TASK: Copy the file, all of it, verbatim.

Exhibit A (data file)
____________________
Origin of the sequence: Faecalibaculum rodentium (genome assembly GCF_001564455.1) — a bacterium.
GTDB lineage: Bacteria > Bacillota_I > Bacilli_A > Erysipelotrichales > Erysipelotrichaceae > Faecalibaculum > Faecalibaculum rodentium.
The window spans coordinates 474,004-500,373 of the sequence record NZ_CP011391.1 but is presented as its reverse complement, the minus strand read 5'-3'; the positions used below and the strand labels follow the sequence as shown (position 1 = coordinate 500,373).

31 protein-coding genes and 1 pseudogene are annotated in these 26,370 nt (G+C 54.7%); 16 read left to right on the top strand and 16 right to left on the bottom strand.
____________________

Origin of the sequence: Faecalibaculum rodentium (genome assembly GCF_001564455.1) — a bacterium.
GTDB lineage: Bacteria > Bacillota_I > Bacilli_A > Erysipelotrichales > Erysipelotrichaceae > Faecalibaculum > Faecalibaculum rodentium.
The window spans coordinates 474,004-500,373 of the sequence record NZ_CP011391.1 but is presented as its reverse complement, the minus strand read 5'-3'; the positions used below and the strand labels follow the sequence as shown (position 1 = coordinate 500,373).

31 protein-coding genes and 1 pseudogene are annotated in these 26,370 nt (G+C 54.7%); 16 read left to right on the top strand and 16 right to left on the bottom strand.